Passwords, gestures and fingerprint scans are all helpful ways to keep a thief from unlocking and using a cell phone or tablet. Cybersecurity researchers from the Georgia Institute of Technology have gone a step further.
A medical device, once its job is done, could harmlessly melt away inside a person’s body. Or, a military device could collect and send its data and then dissolve away, leaving no trace of an intelligence mission. Or, an environmental sensor could collect climate information, then wash away in the rain.
Twitter and other social networking services have revolutionized the way people create and maintain relationships. However, new research shows that Twitter use could actually be damaging to users’ romantic relationships.
From the rudimentary but effective Apollo Guidance and Navigation System that landed the first humans on the lunar landscape to the code used to manage robotic missions to explore other planets, software has always been at the core of NASA’s mission successes.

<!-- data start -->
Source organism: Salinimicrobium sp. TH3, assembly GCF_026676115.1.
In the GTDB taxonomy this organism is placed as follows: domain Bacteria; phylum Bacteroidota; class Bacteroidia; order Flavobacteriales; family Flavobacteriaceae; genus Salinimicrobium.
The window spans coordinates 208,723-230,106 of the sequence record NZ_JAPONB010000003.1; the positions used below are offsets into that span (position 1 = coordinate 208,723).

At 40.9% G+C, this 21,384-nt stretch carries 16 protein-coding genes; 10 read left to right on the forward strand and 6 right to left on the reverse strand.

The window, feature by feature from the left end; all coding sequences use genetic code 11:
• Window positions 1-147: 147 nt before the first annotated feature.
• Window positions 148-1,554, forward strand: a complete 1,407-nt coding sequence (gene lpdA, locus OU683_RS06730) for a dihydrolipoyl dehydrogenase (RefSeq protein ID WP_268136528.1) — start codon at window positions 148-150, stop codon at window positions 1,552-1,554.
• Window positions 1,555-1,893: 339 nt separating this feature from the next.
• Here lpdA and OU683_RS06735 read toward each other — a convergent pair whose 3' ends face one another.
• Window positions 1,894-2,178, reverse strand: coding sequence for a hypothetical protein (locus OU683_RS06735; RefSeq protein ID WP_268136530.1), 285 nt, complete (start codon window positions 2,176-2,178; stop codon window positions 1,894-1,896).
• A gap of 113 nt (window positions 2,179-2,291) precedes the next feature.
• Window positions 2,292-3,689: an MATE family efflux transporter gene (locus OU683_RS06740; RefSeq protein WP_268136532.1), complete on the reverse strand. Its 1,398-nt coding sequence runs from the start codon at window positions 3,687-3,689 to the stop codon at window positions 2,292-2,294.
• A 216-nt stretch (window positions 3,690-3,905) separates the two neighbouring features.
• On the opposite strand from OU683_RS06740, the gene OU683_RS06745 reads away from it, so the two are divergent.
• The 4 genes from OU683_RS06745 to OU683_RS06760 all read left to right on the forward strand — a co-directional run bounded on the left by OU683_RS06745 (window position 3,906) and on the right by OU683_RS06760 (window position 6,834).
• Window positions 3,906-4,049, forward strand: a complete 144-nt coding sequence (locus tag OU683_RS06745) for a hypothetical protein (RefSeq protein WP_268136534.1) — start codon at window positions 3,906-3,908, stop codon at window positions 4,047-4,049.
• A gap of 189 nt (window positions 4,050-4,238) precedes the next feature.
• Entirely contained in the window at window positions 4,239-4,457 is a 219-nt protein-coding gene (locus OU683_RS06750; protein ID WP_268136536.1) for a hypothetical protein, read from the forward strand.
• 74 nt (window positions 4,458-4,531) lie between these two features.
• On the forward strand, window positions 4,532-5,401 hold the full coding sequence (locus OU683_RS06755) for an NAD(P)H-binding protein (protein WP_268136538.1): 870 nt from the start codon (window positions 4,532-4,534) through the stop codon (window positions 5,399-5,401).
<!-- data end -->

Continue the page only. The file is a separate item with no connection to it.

Based on a fundamental chemical discovery by scientists at Oregon State University, it appears that trees may soon play a major role in making high-tech energy storage devices.
New research from North Carolina State University and UNC-Chapel Hill reveals that energy is transferred more efficiently inside of complex, three-dimensional organic solar cells when the donor molecules align face-on, rather than edge-on, relative to the acceptor. This finding may aid in the design and manufacture of more efficient and economically viable organic solar cell technology.
The recent slowdown in the warming rate of the Northern Hemisphere may be a result of internal variability of the Atlantic Multidecadal Oscillation -- a natural phenomenon related to sea surface temperatures, according to Penn State researchers.
A team of researchers lead by Florida State University have found new evidence that permafrost thawing is releasing large quantities of greenhouse gases into the atmosphere via plants, which could accelerate warming trends.